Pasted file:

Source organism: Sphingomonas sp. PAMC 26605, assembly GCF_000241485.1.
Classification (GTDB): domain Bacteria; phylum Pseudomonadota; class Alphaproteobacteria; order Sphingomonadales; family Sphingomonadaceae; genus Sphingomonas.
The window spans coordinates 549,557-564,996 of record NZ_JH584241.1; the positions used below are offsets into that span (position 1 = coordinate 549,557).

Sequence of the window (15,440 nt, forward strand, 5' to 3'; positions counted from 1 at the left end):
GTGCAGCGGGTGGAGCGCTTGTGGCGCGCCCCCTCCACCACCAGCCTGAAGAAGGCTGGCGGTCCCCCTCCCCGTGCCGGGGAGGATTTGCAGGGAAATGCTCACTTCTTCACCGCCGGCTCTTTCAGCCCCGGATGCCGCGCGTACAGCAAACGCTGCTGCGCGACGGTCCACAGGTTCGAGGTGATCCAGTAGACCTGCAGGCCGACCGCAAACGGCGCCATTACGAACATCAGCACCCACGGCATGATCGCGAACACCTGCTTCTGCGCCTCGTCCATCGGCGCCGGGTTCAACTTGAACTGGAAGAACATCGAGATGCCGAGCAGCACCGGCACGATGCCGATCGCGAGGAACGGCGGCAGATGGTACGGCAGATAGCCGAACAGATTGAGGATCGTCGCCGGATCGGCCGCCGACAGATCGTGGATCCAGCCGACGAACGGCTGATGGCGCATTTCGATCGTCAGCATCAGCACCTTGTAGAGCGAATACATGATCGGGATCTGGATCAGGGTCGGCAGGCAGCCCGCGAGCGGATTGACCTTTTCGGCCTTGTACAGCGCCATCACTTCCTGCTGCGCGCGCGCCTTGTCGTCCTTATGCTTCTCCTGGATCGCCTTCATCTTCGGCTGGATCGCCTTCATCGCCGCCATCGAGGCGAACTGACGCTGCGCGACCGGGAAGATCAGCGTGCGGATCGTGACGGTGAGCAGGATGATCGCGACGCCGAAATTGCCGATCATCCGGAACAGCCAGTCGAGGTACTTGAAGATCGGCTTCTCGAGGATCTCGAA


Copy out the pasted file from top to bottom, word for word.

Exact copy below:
Source organism: Sphingomonas sp. PAMC 26605, assembly GCF_000241485.1.
Classification (GTDB): domain Bacteria; phylum Pseudomonadota; class Alphaproteobacteria; order Sphingomonadales; family Sphingomonadaceae; genus Sphingomonas.
The window spans coordinates 549,557-564,996 of record NZ_JH584241.1; the positions used below are offsets into that span (position 1 = coordinate 549,557).

Sequence of the window (15,440 nt, forward strand, 5' to 3'; positions counted from 1 at the left end):
GTGCAGCGGGTGGAGCGCTTGTGGCGCGCCCCCTCCACCACCAGCCTGAAGAAGGCTGGCGGTCCCCCTCCCCGTGCCGGGGAGGATTTGCAGGGAAATGCTCACTTCTTCACCGCCGGCTCTTTCAGCCCCGGATGCCGCGCGTACAGCAAACGCTGCTGCGCGACGGTCCACAGGTTCGAGGTGATCCAGTAGACCTGCAGGCCGACCGCAAACGGCGCCATTACGAACATCAGCACCCACGGCATGATCGCGAACACCTGCTTCTGCGCCTCGTCCATCGGCGCCGGGTTCAACTTGAACTGGAAGAACATCGAGATGCCGAGCAGCACCGGCACGATGCCGATCGCGAGGAACGGCGGCAGATGGTACGGCAGATAGCCGAACAGATTGAGGATCGTCGCCGGATCGGCCGCCGACAGATCGTGGATCCAGCCGACGAACGGCTGATGGCGCATTTCGATCGTCAGCATCAGCACCTTGTAGAGCGAATACATGATCGGGATCTGGATCAGGGTCGGCAGGCAGCCCGCGAGCGGATTGACCTTTTCGGCCTTGTACAGCGCCATCACTTCCTGCTGCGCGCGCGCCTTGTCGTCCTTATGCTTCTCCTGGATCGCCTTCATCTTCGGCTGGATCGCCTTCATCGCCGCCATCGAGGCGAACTGACGCTGCGCGACCGGGAAGATCAGCGTGCGGATCGTGACGGTGAGCAGGATGATCGCGACGCCGAAATTGCCGATCATCCGGAACAGCCAGTCGAGGTACTTGAAGATCGGCTTCTCGAGGATCTCGAA